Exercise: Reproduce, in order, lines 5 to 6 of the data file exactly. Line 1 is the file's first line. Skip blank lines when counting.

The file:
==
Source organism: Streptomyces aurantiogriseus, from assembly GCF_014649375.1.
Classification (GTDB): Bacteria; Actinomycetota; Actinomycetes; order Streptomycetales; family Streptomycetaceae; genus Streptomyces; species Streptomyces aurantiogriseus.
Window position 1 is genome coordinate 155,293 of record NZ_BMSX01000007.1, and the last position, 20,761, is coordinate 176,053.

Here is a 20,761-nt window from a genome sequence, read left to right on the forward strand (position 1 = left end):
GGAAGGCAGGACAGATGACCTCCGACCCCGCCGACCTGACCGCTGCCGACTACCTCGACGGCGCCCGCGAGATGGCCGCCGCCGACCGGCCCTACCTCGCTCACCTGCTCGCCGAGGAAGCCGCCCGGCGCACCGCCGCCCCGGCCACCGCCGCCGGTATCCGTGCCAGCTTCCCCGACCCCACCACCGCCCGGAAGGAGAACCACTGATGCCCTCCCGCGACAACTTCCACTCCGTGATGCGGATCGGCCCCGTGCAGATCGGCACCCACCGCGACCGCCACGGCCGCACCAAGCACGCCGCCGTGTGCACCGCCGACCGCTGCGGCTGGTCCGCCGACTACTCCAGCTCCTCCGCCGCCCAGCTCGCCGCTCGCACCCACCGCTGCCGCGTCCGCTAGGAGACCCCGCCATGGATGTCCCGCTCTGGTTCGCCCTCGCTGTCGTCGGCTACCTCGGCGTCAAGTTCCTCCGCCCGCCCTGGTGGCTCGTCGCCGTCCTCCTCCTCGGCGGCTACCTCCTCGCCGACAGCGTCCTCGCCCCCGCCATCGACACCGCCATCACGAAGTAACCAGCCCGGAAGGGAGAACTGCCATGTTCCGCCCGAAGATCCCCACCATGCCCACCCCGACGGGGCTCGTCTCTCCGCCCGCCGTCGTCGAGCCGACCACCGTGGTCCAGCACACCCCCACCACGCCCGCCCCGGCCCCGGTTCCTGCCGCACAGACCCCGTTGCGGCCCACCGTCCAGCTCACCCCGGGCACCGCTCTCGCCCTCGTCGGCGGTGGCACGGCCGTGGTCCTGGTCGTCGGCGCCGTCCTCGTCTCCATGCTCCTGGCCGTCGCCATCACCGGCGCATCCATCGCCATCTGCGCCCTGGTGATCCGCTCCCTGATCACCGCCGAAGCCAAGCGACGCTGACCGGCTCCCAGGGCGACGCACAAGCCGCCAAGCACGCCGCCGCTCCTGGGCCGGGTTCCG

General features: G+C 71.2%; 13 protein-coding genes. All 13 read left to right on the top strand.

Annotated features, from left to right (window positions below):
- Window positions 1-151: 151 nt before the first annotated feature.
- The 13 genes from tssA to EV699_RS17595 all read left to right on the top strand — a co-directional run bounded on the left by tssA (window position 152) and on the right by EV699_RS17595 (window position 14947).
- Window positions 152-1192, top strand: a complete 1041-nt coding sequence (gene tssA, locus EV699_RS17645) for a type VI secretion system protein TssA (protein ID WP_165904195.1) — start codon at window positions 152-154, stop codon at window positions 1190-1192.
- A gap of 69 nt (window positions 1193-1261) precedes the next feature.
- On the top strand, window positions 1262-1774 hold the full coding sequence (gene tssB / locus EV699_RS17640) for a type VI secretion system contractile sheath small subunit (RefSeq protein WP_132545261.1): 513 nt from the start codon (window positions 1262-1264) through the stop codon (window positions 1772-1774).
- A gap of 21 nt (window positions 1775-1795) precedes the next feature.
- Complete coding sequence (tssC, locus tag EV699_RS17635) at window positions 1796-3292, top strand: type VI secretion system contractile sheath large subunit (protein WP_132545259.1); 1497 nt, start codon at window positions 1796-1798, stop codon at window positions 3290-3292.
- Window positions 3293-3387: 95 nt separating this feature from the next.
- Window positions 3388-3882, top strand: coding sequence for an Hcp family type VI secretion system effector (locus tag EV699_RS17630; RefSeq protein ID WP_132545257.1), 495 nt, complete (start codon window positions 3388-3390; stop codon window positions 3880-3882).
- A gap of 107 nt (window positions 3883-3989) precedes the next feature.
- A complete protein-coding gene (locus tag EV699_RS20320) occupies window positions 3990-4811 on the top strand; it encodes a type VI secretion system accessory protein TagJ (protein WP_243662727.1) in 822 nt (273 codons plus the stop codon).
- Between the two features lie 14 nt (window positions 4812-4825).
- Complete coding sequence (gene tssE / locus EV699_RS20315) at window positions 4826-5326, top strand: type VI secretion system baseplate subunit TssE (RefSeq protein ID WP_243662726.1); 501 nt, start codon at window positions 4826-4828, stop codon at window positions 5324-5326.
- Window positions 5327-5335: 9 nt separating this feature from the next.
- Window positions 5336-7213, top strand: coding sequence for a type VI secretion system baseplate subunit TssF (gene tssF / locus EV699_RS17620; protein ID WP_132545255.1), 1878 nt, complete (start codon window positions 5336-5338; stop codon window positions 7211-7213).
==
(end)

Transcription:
GGAAGGCAGGACAGATGACCTCCGACCCCGCCGACCTGACCGCTGCCGACTACCTCGACGGCGCCCGCGAGATGGCCGCCGCCGACCGGCCCTACCTCGCTCACCTGCTCGCCGAGGAAGCCGCCCGGCGCACCGCCGCCCCGGCCACCGCCGCCGGTATCCGTGCCAGCTTCCCCGACCCCACCACCGCCCGGAAGGAGAACCACTGATGCCCTCCCGCGACAACTTCCACTCCGTGATGCGGATCGGCCCCGTGCAGATCGGCACCCACCGCGACCGCCACGGCCGCACCAAGCACGCCGCCGTGTGCACCGCCGACCGCTGCGGCTGGTCCGCCGACTACTCCAGCTCCTCCGCCGCCCAGCTCGCCGCTCGCACCCACCGCTGCCGCGTCCGCTAGGAGACCCCGCCATGGATGTCCCGCTCTGGTTCGCCCTCGCTGTCGTCGGCTACCTCGGCGTCAAGTTCCTCCGCCCGCCCTGGTGGCTCGTCGCCGTCCTCCTCCTCGGCGGCTACCTCCTCGCCGACAGCGTCCTCGCCCCCGCCATCGACACCGCCATCACGAAGTAACCAGCCCGGAAGGGAGAACTGCCATGTTCCGCCCGAAGATCCCCACCATGCCCACCCCGACGGGGCTCGTCTCTCCGCCCGCCGTCGTCGAGCCGACCACCGTGGTCCAGCACACCCCCACCACGCCCGCCCCGGCCCCGGTTCCTGCCGCACAGACCCCGTTGCGGCCCACCGTCCAGCTCACCCCGGGCACCGCTCTCGCCCTCGTCGGCGGTGGCACGGCCGTGGTCCTGGTCGTCGGCGCCGTCCTCGTCTCCATGCTCCTGGCCGTCGCCATCACCGGCGCATCCATCGCCATCTGCGCCCTGGTGATCCGCTCCCTGATCACCGCCGAAGCCAAGCGACGCTGACCGGCTCCCAGGGCGACGCACAAGCCGCCAAGCACGCCGCCGCTCCTGGGCCGGGTTCCG

General features: G+C 71.2%; 13 protein-coding genes. All 13 read left to right on the top strand.